Re‑amping has the potential to give us infinite choice, but is that always what we need? Studio Devil's amp modelling plug‑in concentrates on getting the sound right.
Over my many years as both a guitarist and an engineer, I have learnt a few hard truths. The most pertinent of these is that no single guitar, or amplifier, will give you all the sounds you desire. Having owned a multitude of different amps, and numerous guitars, I resigned myself to the fact that most make one classic sound, and at best two, everything else tending to be a variation on the above.
In this digital age, though, software emulations promise a feast of sounds ranging from clean to dirty, in all manner of 'vintage', 'classic' and 'modern' permutations, all right there within our DAWs. Studio Devil's Virtual Guitar Amp 2 is one such plug‑in, designed primarily for treating DI'ed recordings in the process commonly known as 're‑amping'. This is an ever more common way of working, in which a clean DI track is recorded alongside, or instead of, a miked amp sound. This can then be processed during the mix to create whatever sound is desired. This can be a more flexible approach, and Studio Devil provide a good selection of hints and tips on how to record a clean track in their notes, alongside a reasonably clear and concise description of how the plug‑in and its controls work. I did take time to read it, but not before fully testing the plug-in on my laptop!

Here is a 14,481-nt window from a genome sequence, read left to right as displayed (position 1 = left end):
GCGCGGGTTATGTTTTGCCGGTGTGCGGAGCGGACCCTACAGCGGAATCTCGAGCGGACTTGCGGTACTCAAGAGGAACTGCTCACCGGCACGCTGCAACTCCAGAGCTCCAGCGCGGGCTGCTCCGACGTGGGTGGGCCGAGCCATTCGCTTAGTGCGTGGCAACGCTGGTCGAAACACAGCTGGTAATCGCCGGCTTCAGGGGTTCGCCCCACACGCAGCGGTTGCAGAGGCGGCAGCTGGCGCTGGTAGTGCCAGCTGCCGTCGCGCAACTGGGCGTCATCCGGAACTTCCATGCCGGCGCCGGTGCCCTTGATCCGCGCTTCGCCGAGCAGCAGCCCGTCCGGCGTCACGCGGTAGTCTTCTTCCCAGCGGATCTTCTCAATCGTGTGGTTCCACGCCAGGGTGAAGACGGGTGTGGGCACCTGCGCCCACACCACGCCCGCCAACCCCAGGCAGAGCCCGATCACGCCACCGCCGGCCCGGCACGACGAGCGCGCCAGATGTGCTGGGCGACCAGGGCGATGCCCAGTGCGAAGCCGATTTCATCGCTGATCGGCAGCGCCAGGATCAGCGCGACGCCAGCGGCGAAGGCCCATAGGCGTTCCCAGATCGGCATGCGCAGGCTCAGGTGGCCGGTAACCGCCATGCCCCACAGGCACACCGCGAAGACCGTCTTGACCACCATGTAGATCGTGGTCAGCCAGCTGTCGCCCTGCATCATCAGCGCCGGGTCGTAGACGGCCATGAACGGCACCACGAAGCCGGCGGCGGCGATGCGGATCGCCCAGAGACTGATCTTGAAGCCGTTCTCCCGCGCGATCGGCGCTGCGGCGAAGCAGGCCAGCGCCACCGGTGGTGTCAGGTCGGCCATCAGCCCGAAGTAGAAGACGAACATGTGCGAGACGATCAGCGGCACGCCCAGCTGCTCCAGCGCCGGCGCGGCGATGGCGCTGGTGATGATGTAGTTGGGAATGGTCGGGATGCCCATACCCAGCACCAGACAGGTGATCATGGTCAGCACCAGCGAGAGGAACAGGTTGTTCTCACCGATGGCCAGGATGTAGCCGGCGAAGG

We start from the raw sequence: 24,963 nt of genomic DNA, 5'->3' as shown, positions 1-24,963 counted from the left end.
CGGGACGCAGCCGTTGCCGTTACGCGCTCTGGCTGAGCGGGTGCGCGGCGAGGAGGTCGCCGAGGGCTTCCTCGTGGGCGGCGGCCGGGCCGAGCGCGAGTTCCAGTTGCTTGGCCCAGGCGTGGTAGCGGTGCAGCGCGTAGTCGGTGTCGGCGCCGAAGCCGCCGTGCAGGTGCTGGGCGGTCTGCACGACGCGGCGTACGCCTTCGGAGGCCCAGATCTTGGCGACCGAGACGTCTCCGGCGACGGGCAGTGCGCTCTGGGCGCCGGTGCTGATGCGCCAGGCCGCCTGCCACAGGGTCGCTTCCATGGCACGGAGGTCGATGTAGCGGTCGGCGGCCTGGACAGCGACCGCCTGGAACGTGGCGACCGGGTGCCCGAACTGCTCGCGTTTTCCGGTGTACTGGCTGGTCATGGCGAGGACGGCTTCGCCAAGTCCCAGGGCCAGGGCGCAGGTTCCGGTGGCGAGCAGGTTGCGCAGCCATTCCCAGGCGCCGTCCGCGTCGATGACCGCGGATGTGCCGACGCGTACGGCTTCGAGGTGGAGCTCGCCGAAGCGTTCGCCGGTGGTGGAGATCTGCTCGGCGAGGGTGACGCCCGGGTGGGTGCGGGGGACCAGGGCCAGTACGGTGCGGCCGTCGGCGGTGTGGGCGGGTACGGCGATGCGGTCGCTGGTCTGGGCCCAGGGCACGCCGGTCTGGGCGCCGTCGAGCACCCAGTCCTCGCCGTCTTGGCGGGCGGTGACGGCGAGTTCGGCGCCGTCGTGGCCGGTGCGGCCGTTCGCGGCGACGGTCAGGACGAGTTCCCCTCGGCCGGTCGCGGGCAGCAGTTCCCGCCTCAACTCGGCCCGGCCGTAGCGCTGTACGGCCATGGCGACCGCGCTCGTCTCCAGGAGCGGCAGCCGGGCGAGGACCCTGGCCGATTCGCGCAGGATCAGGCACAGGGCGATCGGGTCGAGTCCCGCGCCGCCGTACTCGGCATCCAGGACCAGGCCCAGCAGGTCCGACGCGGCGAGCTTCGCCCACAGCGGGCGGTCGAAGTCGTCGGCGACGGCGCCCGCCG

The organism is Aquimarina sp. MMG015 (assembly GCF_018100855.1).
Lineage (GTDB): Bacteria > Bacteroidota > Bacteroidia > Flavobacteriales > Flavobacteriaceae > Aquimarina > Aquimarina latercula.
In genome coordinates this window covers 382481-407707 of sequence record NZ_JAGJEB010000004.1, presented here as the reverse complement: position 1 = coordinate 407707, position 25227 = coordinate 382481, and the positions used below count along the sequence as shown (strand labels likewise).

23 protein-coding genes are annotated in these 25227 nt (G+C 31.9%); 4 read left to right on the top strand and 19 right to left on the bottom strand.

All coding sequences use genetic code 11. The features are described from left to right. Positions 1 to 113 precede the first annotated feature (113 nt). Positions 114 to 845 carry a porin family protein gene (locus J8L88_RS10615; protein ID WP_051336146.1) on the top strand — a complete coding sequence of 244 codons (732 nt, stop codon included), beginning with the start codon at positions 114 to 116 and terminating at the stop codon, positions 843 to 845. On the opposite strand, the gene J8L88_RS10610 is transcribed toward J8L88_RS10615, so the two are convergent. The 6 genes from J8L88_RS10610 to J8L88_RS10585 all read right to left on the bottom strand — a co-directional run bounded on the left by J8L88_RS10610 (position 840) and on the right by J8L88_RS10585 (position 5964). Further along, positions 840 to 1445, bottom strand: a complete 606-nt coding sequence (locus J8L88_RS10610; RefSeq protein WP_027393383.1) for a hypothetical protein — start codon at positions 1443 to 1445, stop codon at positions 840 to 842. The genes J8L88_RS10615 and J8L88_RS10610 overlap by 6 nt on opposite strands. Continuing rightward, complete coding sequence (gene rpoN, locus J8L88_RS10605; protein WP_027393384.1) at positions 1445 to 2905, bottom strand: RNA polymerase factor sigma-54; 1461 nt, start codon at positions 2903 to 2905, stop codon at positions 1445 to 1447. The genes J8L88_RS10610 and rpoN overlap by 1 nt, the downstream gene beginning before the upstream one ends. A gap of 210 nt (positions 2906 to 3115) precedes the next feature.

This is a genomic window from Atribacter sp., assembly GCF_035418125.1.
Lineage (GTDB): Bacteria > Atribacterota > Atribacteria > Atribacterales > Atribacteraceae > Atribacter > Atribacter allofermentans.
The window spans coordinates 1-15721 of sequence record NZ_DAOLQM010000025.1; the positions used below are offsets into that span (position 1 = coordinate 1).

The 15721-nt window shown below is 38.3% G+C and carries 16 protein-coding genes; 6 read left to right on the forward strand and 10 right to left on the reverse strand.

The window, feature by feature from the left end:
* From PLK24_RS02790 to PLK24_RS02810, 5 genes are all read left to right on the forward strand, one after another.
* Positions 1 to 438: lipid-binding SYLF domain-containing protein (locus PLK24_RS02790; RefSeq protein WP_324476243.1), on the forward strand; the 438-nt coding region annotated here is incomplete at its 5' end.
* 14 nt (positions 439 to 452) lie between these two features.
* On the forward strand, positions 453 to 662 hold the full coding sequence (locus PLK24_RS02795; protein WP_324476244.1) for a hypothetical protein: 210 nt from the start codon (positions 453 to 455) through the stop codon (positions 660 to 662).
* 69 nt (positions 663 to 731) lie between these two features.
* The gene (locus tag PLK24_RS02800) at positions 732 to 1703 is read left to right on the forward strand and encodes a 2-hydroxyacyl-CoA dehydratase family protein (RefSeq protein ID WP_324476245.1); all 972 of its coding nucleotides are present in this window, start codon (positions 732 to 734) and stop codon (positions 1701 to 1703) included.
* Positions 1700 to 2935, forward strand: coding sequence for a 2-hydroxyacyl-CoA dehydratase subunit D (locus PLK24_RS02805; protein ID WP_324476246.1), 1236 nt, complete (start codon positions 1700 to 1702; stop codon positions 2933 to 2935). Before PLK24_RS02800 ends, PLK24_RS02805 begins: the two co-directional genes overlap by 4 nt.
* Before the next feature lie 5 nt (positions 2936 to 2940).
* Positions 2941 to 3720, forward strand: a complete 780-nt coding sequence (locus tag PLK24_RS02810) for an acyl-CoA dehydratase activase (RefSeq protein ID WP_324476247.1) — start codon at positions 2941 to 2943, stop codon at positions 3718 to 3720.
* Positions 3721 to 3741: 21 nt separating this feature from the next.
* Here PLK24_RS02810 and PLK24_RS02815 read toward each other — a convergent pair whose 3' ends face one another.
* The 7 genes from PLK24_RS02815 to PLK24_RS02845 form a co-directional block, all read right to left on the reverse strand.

VGA II is available in VST, AU and RTAS versions on Mac and PC, and a downloadable demo exists so that you can try before you buy. The layout of the plug‑in will be familiar to most guitarists. From top left you are given a choice of three styles of amplifier, named Classic, British and Modern. These respectively equate to a vintage valve amplifier without a master volume, giving a cleaner, less distorted sound; a Marshall‑style amp; and a more modern, high‑gain type of amplifier. Within these amp styles, you're given two variations, which are similar, but add sufficient variety to provide a useful increase in choice. Each amp also offers Clean, Crunch or Lead channels. These are pretty self‑explanatory and live up to their names.
Level is controlled by gain and volume dials, and, as you'd expect, increasing the gain increases the level of distortion, saturation and sustain. The EQ section is a simple four‑band design, but the controls adapt to the amplifier choice and react very similarly to their real‑life counterparts. After this sits a single‑control noise gate, which is adequate in most cases, and easily removes background hiss and hum; if you have a more serious problem, you should probably turn to a more specialist plug‑in.